From left to right: Nepal Pavilion Curators Hit Man Gurung and Sheelasha Rajbhandari with exhibiting artist Tsherin Sherpa (photo by Chhiring Dorje Gurung, courtesy the artists)

This week, Nepal will be making its debut at the 59th Venice Biennale alongside fellow newcomers Cameroon, Kazakhstan, Kyrgyzstan, Namibia, Oman, and Uganda. For its inaugural national pavilion, the South Asian country will present Tales of Muted Spirits – Dispersed Threads – Twisted Shangri-La, a multimedia installation of work by contemporary Nepali artist Tsherin Sherpa, curated by fellow artists Sheelasha Rajbhandari and Hit Man Gurung. Sherpa, who was born in Kathmandu, Nepal in 1968, makes work informed by his training in traditional Tibetan thangka painting; his intricate depictions of deities incorporate pop cultural iconography as well as references to the artist’s lived reality within the Himalayan diaspora.

Nepal’s participation in the Venice Biennale, alongside initiatives such as the Kathmandu Triennale, is part of the country’s efforts to promote its contemporary art scene and disabuse the West of what Sherpa described in a statement as “a pervasive, romanticized vision that frames Nepal as static, pure and untouched by time and modernity.”

The pavilion was appointed by Nepal’s Ministry of Culture, Tourism and Civil Aviation and co-commissioned by the Nepal Academy of Fine Arts and the Siddhartha Arts Foundation. Lead global support was provided by the Rubin Museum of Art, a New York institution dedicated to promoting the art and culture of the Himalayan regions, marking the first time that the museum has worked on a Venice Biennale pavilion presentation.

Tsherin Sherpa, “24 Views of Luxation” (2022), acrylic on canvas, 24 panels, each 20 x 20 inches, in collaboration with Karma Lama, Pasang Lama, and Phurba Hyolmo (photo by Chhiring Dorje Gurung; courtesy the artist and Rossi & Rossi)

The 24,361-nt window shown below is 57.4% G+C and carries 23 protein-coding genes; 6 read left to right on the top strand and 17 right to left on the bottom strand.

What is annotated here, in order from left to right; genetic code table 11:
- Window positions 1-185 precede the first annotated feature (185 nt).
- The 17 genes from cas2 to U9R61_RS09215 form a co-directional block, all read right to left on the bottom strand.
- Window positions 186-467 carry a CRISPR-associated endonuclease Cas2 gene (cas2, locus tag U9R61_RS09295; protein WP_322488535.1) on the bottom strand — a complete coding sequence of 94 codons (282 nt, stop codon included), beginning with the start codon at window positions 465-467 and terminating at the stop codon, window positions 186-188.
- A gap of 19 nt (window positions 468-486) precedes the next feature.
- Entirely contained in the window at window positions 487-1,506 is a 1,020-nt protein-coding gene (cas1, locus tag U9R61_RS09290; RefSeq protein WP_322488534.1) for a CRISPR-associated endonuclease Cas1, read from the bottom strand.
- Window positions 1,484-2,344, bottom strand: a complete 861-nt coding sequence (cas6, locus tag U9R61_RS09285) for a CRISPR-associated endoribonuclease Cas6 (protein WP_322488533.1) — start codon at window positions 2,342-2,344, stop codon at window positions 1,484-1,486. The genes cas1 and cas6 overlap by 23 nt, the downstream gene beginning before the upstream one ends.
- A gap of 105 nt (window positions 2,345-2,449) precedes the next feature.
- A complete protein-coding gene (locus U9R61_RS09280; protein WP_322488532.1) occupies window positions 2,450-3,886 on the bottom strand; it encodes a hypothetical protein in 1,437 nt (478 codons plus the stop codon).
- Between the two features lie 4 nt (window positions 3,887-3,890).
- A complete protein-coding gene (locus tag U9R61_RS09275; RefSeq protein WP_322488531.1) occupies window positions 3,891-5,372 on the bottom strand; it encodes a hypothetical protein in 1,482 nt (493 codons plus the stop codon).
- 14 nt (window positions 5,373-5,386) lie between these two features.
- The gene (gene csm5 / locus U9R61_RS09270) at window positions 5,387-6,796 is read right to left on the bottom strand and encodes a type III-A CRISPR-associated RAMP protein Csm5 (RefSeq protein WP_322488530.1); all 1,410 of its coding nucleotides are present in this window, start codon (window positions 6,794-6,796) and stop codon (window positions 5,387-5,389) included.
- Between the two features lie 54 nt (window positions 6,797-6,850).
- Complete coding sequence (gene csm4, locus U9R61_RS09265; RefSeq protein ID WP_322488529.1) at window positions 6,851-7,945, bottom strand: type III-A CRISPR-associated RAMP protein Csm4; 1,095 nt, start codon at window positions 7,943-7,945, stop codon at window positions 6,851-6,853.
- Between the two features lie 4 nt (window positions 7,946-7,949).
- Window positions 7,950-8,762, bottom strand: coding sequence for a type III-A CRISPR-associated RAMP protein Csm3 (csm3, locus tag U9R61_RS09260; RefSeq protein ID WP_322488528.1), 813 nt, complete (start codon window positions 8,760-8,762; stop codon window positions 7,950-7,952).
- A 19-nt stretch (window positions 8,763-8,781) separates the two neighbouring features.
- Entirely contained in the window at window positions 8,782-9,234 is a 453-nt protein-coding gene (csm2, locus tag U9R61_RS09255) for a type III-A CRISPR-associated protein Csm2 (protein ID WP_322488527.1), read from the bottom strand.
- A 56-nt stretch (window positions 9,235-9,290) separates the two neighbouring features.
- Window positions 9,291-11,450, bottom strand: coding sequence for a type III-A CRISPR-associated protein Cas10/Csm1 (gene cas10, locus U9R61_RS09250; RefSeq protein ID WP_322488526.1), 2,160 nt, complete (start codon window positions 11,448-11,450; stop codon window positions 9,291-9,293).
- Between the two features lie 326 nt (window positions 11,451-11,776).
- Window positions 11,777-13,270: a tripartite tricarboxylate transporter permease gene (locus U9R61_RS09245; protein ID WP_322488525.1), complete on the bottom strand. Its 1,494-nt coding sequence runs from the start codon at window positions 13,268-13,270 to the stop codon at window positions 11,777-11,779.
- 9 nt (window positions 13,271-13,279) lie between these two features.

“The idea for the inaugural Nepal pavilion was discussed in 2019 when Tsherin Sherpa visited the 2019 Venice Biennale with his gallerist Fabio Rossi,” the museum’s executive director Jorrit Britschgi told Hyperallergic. “The Rubin was invited to consider getting involved in early spring 2021, and it felt like an important project to be a part of.”

In September 2021 — just a few months after seed money from the museum facilitated the Nepal pavilion’s application — the Rubin Museum, which has a robust collection of some 3,400 objects spanning 1,500 years, found itself in hot water. Lost Arts of Nepal, an anonymous online group devoted to advocating for the repatriation of Nepali cultural heritage, identified two objects in the museum’s collection — a 14th-century flying wooden gandharva and the upper section of a 17th-century wooden torana — as looted.

After the Nepal Heritage Recovery Campaign (NHRC), for which Lost Arts of Nepal is an advisor, echoed these concerns, the Rubin Museum collaborated with scholars and the consulate general of Nepal in New York on provenance research and ultimately determined that the objects were indeed stolen from Yampi Mahavihara and Itum Bahal, Buddhist monasteries in the Kathmandu Valley.

This January, the Rubin Museum repatriated the two artifacts. The following month, the institution additionally announced a partnership with the Itum Bahal Conservation Society and Lumbini Buddhist University that would support the documentation of Itum Bahal’s collection and create three permanent display galleries for the objects within the monastery complex.

“We had committed to supporting the Nepal pavilion before we learned about the claims of the two objects in our collection,” Britschgi said.

One the two objects repatriated in January 2022: “Garland Bearing Apsaras” (14th century) from Nepal, Kathmandu Valley, wood (image courtesy the Rubin Museum of Art, New York)

Erin L. Thompson, a professor of art crime and Hyperallergic contributor who is on the advisory committee of the Nepal Heritage Recovery Campaign (NHRC), says “it’s hard to walk the line between cynicism and cheerleading” when it comes to the Rubin’s sponsorship of the pavilion.

“To the museum’s credit, they seem to want to have ongoing relationships with source communities, instead of purely extractive ones; for example, they didn’t just return the looted objects to Nepal, they also supported the development of exhibition spaces to display them,” Thompson told Hyperallergic. “And it’s fantastic that they’re supporting contemporary Nepali art — Nepal didn’t only make great art in the 12th century!”